October 2007 Monthly Forecast

Posted 28 September 2007
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Expected Council Action
The Council is expected to receive the Secretary-General’s report on the UN Mission in Ethiopia and Eritrea (UNMEE), and may subsequently issue either a presidential or press statement.  UNMEE’s mandate expires on 31 January 2008.

Recent Developments
On 31 July the Council adopted resolution 1767 which, among other things, reiterated its demand that Eritrea immediately withdraw its troops from the Temporary Security Zone (TSZ) and reverse all restrictions on UNMEE. It also called on Ethiopia to reduce the number of additional forces introduced in areas adjacent to the Zone.  It expressed regret at the lack of progress on demarcation, and called upon the parties to implement the delimitation decision of the Eritrea-Ethiopia Boundary Commission (EEBC) and to participate constructively in the 6 September meeting to be convened by that body in New York.

The EEBC meeting on 6 September was moved to The Hague after objections by Ethiopia.  It was convened to advance the demarcation process but failed to make any progress. The Commission subsequently stated that it will announce the demarcation of the borders by map coordinates at the end of November.  Ethiopia said this was unacceptable.

Tensions increased in September following reports that Ethiopian and Eritrean troops were face to face in the TSZ.  The high-profile meeting in Asmara of Somali factions threatening to forcibly eject Ethiopian forces from Mogadishu further highlighted the regional dimensions of the tensions.

On 25 September there were reports of an Ethiopian notification to Asmara, declaring Eritrea in material breach of the 2000 Algiers agreement pursuant to which the EEBC was established; subsequently, Ethiopia said this allowed it to terminate or suspend the agreement. 

Key Issues
A key issue for the Council is how best to steer Ethiopia and Eritrea towards reduced tensions, mindful of the November deadline set by the EEBC. 

Other issues include links between bilateral tensions and instability in the wider region, especially Somalia, and the failure of past alternatives for resolving the deadlock.

The Council’s options include:

  • deciding to reassess the situation soon-and certainly well before the EEBC’s November deadline-because of the possible impact and implications if the current stalemate persists;
  • working to deter Ethiopia from further threats vis-à-vis the Algiers agreement;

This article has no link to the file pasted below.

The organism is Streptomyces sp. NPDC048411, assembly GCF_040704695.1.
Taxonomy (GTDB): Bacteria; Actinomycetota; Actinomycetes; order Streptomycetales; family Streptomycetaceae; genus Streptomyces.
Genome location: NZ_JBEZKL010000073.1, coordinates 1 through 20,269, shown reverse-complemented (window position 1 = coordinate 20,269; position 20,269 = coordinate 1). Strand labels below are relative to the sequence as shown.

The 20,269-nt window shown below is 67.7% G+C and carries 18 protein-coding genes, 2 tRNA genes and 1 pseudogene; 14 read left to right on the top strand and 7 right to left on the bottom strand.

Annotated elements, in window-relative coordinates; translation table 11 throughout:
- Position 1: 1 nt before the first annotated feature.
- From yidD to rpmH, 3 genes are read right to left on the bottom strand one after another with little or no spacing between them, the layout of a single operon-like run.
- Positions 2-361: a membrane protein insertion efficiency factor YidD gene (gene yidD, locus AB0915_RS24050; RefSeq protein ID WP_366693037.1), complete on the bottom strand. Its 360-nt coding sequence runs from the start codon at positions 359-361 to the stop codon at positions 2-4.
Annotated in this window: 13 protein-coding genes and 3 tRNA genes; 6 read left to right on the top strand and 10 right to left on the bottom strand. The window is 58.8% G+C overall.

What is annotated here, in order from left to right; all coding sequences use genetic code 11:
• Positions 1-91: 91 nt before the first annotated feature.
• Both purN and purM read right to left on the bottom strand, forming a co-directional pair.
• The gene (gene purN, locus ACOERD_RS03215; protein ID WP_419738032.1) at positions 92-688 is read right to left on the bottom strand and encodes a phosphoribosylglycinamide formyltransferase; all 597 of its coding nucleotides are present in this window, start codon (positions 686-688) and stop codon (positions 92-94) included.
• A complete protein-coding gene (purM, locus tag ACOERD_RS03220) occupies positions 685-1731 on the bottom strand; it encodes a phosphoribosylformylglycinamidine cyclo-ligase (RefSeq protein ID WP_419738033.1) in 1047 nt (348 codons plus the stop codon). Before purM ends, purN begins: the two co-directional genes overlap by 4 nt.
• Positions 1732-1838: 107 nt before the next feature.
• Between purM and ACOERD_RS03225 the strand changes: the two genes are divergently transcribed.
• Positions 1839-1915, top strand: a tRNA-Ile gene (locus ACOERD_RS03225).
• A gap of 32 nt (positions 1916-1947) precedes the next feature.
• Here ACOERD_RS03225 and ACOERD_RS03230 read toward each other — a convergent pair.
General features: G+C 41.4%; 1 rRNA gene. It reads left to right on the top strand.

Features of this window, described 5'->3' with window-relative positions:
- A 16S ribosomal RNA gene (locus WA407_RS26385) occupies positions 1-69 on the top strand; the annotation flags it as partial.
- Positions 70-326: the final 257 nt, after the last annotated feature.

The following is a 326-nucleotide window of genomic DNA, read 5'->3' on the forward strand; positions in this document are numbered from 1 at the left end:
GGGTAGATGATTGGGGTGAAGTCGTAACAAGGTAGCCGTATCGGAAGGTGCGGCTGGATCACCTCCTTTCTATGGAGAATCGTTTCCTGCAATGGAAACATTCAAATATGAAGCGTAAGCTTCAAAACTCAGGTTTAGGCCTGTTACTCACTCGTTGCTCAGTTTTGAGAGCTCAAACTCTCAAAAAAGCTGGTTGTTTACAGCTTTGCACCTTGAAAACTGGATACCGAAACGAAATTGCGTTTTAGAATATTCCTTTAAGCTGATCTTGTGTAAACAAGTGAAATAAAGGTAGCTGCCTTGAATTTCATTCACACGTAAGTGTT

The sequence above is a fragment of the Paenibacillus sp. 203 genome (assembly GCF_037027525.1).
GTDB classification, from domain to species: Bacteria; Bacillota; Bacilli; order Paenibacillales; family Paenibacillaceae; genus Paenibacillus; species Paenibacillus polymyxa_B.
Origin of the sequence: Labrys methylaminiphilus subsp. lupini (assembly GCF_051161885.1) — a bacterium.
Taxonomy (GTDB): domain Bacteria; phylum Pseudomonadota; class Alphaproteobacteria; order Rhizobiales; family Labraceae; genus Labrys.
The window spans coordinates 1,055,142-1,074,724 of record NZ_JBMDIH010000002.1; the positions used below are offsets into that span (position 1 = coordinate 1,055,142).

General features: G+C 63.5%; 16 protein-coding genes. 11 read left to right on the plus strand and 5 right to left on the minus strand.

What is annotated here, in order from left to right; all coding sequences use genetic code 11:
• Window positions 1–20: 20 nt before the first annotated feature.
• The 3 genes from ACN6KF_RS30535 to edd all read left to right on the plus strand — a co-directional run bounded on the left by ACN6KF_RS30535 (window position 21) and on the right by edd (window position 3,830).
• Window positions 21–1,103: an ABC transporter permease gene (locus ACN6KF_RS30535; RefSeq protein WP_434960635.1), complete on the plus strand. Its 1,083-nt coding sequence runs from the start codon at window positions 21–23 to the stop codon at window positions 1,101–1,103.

• maintaining its earlier position by simply repeating its demands for Ethiopia to accept fully and without delay the boundary decision and for the immediate withdrawal of Eritrea’s troops from the TSZ and for lifting restrictions on UNMEE;
  • encouraging the appointment of a new Special Representative (the post has been vacant since May 2006) to head UNMEE to facilitate the process of finding a solution to the impasse; and
  • mandating its working group on peacekeeping operations to take up the issue as a matter of urgency and encouraging the working group to meet regularly with the two countries.

Council Dynamics
Some Council members see the value of early action to address the implications of the approaching EEBC November deadline and the tensions resulting from the lack of progress.

But until now, most members seem to have preferred the cautious approach of repeating calls for restraint and expressions of concern with the ongoing tensions. 

Despite challenges posed to the implementation of UNMEE’s monitoring mandate, its deterrent role has been generally recognised by the Council and serves to demonstrate its commitment to peaceful resolution of the dispute. 

Belgium is the lead country in the Council on the issue.

Underlying Problems
The prospect of violent conflict remains if the deterrent effect of UNMEE is removed and if the Algiers commitment collapses. The ongoing combination of smaller troop size and restrictions imposed on UNMEE could lead to more difficulties in maintaining the security of the TSZ between the parties.

UN Documents

 Selected Security Council Resolutions
  • S/RES/1767 (30 July 2007) extended UNMEE’s mandate until 31 January 2008.
  • S/RES/1741(30 January 2007) extended UNMEE until 31 July 2007 and approved the drawdown.
  • S/RES/1312 (31 July 2000) established UNMEE.
 Selected Letters
  • S/2007/366 (15 June 2007) contained Eritrea’s position on the border conflict.
  • S/2007/350 (8 June 2007) contained Ethiopia’s position on the April progress report of the Secretary-General and 8 May press statement of the Council.
  • S/2006/1036 (28 December 2006) contained Eritrea’s position on the appointment of a Special Representative.
  • S/2006/890 (15 November 2006) and 905 (20 November 2006) contained respectively Ethiopia’s and Eritrea’s position on the EEBC’s intention to convene a meeting on options for moving the demarcation process forward.
 Selected Secretary-General’s Reports
  • S/2007/440 (18 July 2007) was the latest UNMEE report.
  • S/2007/33 (22 January 2007) included the EEBC response to criticisms by Ethiopia from its November 2006 letter.
  • S/2006/992 (15 December 2006) contained options for UNMEE and the November EEBC decision.

Other Relevant Facts

Special Representative of the Secretary-General and Chief of Mission
 Vacant, pending appointment; acting representative Azouz Ennifar (Tunisia)
 Size and Composition
  • Authorised maximum strength: 4,200 military personnel
  • Strength as of 31 August 2007:1,688 military personnel
  • Key troop-contributing countries: India, Jordan and Kenya
 Approved budget: 1 July 2007-30 June 2008: $118.99 million
 31 July 2000 to present; mandate expires 31 January 2008

Full forecast

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